I knew Florence wasn’t home, but I felt a strong connection to a place that valued art and culture so much, that had an obsession with great food, and a comfort with chaos. Italian culture challenged the most obvious aspects of my own Americanness: a need to always be busy with something, and a desire to constantly improve everything around me.

Back home, I felt overwhelmed and disappointed with American culture. After graduating I felt like I was supposed to start my career, and I didn’t think I could afford to travel. It took a long time before I traveled again.

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Why do you like to travel alone?

  • Traveling solo forces you to learn how to be alone with yourself.

When you travel alone, there is no default person always at your side, someone to always talk to, to provide companionship. Your companion is you, so it’s to your advantage to quiet the negative voices and be okay in your own head.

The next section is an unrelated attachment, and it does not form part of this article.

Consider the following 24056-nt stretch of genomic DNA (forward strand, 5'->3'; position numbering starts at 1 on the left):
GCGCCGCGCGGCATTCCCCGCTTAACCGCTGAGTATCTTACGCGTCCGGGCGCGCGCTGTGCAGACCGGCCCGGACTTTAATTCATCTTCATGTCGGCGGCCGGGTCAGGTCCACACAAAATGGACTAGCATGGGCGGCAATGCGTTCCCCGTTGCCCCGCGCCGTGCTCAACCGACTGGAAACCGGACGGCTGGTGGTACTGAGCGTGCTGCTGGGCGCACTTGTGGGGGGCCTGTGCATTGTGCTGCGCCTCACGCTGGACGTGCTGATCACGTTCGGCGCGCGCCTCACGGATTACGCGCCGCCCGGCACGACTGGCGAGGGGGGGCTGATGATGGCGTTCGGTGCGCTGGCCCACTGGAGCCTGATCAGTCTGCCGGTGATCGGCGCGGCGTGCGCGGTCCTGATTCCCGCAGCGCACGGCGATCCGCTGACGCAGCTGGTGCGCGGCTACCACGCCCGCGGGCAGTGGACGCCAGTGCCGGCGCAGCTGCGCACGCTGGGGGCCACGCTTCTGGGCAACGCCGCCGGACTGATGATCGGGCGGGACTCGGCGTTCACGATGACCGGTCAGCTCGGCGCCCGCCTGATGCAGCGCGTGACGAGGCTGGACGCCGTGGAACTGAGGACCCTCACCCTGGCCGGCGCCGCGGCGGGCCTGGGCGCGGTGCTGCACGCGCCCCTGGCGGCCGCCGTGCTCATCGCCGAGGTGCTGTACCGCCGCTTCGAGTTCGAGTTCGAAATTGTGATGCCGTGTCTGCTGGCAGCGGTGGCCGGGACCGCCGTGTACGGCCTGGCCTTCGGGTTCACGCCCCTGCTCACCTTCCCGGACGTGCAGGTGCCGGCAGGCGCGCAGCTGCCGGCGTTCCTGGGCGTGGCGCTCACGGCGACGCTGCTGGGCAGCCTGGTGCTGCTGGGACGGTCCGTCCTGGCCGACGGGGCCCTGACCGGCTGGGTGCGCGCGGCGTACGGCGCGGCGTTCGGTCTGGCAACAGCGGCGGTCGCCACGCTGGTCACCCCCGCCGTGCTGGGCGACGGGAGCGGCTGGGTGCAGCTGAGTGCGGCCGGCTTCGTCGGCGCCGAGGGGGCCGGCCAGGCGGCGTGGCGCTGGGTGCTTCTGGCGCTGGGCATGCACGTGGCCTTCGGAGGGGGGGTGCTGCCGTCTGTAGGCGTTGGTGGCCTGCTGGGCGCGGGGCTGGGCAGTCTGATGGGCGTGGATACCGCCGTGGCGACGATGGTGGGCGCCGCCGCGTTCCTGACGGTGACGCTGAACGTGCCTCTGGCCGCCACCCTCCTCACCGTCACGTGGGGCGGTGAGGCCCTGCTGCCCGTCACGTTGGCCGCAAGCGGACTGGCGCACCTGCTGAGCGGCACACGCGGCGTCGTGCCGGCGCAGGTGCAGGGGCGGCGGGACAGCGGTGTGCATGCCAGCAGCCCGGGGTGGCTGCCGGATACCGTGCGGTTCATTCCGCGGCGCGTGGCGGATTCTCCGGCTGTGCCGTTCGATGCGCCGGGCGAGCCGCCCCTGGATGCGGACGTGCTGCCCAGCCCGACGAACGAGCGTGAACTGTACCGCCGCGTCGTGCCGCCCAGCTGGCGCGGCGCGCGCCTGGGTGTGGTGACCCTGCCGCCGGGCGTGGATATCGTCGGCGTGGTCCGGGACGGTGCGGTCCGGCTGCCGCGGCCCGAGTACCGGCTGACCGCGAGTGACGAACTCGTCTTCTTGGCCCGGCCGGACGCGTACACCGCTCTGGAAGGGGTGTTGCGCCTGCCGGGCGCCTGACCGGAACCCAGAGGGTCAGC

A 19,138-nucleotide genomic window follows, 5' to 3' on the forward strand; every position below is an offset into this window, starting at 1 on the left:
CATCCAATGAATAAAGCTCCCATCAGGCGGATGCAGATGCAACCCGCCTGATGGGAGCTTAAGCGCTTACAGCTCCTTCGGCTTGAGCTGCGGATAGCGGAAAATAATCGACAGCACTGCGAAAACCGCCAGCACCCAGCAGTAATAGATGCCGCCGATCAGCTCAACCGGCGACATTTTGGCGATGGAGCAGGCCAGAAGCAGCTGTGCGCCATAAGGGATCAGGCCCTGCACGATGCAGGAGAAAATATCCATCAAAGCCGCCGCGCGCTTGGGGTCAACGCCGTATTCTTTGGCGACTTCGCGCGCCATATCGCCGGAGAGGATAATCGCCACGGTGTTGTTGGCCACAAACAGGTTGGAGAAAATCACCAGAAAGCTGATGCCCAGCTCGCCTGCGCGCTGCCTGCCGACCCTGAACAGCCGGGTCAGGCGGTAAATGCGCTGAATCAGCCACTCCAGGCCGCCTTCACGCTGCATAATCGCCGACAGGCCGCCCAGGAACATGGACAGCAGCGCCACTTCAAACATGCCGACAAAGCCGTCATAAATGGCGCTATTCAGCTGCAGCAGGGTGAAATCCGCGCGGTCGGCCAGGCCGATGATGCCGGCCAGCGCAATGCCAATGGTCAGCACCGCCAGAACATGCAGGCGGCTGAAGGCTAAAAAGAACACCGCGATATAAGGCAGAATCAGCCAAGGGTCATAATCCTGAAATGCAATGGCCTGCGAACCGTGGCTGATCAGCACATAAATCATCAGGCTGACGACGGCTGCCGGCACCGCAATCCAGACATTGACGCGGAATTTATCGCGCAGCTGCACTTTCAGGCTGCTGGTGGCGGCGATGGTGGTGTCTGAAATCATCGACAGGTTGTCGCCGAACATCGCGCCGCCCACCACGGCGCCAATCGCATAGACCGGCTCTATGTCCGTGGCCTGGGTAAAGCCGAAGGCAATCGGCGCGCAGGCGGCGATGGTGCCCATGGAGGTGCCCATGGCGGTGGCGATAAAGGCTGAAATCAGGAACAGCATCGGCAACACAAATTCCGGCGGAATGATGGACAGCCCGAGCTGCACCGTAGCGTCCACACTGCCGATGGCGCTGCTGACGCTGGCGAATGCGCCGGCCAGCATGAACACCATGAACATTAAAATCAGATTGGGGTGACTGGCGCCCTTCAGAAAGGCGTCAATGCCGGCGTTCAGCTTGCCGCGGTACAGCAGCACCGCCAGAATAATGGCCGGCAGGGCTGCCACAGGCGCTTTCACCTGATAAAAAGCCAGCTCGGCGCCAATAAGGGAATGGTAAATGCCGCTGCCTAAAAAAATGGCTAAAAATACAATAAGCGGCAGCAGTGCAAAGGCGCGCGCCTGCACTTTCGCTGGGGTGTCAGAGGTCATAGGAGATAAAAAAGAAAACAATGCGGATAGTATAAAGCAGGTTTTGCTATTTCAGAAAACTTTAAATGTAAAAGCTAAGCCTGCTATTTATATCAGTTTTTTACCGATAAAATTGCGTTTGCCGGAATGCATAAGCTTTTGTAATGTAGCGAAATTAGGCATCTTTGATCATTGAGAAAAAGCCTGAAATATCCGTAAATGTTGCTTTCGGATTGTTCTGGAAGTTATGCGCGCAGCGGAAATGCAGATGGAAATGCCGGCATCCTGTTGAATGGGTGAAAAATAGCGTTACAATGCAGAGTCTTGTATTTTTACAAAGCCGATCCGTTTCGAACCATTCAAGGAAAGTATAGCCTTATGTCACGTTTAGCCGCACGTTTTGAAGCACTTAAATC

• Solo travel serves as an incubator for developing a sense of independence and self-reliance.

When I travel with a man, everyone assumes he is in charge—and despite my fiercely independent nature, it can be easy to get lazy and just start acting like he is. Plus, traveling with someone else means sharing the responsibility of travel logistics and translation.

Traveling by yourself, it’s all you. Away from the normal pace of life at home, new and unexpected situations happen with greater speed and intensity. You’ll be dining in restaurants by yourself. You’ll be navigating airports, transportation systems, foreign languages by yourself. You’ll see and experience things you would not have if you’d stayed home (and isn’t that the point?).

Proving to yourself time over time that you can handle it—this builds. It stays with you when you get back. And it feels pretty good.

  • You can design your dream trip.